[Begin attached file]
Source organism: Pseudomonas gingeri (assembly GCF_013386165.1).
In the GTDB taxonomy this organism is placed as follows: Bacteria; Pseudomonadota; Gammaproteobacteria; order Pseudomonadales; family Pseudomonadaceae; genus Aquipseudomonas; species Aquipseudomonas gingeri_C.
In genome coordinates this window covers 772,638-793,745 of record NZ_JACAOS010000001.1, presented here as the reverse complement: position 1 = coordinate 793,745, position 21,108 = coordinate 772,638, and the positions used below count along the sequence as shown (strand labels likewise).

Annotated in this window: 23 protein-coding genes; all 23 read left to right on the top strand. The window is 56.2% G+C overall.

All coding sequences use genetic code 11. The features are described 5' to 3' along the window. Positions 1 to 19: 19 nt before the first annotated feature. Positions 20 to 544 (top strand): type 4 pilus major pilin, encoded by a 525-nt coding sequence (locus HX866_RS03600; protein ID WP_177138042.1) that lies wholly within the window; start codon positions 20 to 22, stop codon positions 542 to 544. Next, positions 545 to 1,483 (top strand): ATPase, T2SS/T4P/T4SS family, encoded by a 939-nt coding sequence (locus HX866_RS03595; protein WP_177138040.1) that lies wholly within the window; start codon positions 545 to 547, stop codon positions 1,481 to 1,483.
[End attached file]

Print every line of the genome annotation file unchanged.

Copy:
Source organism: Pseudomonas gingeri (assembly GCF_013386165.1).
In the GTDB taxonomy this organism is placed as follows: Bacteria; Pseudomonadota; Gammaproteobacteria; order Pseudomonadales; family Pseudomonadaceae; genus Aquipseudomonas; species Aquipseudomonas gingeri_C.
In genome coordinates this window covers 772,638-793,745 of record NZ_JACAOS010000001.1, presented here as the reverse complement: position 1 = coordinate 793,745, position 21,108 = coordinate 772,638, and the positions used below count along the sequence as shown (strand labels likewise).

Annotated in this window: 23 protein-coding genes; all 23 read left to right on the top strand. The window is 56.2% G+C overall.

All coding sequences use genetic code 11. The features are described 5' to 3' along the window. Positions 1 to 19: 19 nt before the first annotated feature. Positions 20 to 544 (top strand): type 4 pilus major pilin, encoded by a 525-nt coding sequence (locus HX866_RS03600; protein ID WP_177138042.1) that lies wholly within the window; start codon positions 20 to 22, stop codon positions 542 to 544. Next, positions 545 to 1,483 (top strand): ATPase, T2SS/T4P/T4SS family, encoded by a 939-nt coding sequence (locus HX866_RS03595; protein WP_177138040.1) that lies wholly within the window; start codon positions 545 to 547, stop codon positions 1,481 to 1,483.